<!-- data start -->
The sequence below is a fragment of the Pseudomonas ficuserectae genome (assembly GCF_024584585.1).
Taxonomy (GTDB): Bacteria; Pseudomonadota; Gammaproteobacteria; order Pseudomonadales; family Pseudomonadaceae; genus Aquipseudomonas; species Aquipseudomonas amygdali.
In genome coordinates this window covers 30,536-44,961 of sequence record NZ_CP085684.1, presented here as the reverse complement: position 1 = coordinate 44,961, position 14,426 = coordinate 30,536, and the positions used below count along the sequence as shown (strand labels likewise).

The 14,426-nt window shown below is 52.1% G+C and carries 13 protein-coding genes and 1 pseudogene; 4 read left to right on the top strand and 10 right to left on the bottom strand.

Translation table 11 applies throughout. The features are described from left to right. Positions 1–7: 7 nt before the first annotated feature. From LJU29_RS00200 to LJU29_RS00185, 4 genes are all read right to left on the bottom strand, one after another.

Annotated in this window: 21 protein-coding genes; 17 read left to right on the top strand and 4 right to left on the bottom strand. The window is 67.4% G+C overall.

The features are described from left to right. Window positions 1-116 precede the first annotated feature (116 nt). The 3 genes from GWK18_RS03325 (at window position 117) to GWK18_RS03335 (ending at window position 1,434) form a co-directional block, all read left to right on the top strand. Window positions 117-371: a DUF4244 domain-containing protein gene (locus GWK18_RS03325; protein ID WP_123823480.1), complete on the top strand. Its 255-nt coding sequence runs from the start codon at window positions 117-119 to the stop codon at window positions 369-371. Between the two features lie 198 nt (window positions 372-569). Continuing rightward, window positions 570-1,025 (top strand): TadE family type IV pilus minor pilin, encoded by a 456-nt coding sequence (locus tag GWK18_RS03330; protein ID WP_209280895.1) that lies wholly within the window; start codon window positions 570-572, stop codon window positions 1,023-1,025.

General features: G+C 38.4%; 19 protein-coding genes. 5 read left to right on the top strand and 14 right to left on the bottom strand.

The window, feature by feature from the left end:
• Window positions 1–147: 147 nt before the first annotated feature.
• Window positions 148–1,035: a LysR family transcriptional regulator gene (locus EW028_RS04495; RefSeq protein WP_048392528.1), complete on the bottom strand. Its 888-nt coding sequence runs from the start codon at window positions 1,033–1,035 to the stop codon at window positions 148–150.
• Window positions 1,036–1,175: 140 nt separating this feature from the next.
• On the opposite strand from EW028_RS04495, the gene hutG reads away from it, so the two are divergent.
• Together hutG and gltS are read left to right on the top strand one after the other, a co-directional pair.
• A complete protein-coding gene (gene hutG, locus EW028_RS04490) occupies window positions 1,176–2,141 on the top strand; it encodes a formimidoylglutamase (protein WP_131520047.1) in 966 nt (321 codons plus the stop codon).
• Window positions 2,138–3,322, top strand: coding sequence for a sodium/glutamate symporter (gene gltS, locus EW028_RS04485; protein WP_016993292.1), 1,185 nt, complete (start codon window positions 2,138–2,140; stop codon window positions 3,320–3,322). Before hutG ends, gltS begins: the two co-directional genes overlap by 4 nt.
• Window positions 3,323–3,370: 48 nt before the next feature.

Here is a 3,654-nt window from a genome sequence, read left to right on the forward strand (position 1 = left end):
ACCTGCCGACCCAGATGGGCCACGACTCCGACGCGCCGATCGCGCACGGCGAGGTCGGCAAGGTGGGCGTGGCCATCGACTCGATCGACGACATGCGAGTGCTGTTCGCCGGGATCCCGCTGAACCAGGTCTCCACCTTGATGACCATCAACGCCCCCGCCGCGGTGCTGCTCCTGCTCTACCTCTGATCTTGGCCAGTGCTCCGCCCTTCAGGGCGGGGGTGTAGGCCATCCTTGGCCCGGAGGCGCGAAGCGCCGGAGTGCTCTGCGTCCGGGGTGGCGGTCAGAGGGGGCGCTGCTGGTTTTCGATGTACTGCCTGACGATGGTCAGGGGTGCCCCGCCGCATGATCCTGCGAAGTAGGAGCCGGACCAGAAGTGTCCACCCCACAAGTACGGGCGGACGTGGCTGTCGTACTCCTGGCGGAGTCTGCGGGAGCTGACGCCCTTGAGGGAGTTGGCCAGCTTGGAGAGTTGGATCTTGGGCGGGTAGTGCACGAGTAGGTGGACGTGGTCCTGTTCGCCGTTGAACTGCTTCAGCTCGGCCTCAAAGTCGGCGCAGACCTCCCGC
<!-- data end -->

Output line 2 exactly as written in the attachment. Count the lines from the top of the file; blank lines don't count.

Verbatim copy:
Taxonomy (GTDB): Bacteria; Pseudomonadota; Gammaproteobacteria; order Pseudomonadales; family Pseudomonadaceae; genus Aquipseudomonas; species Aquipseudomonas amygdali.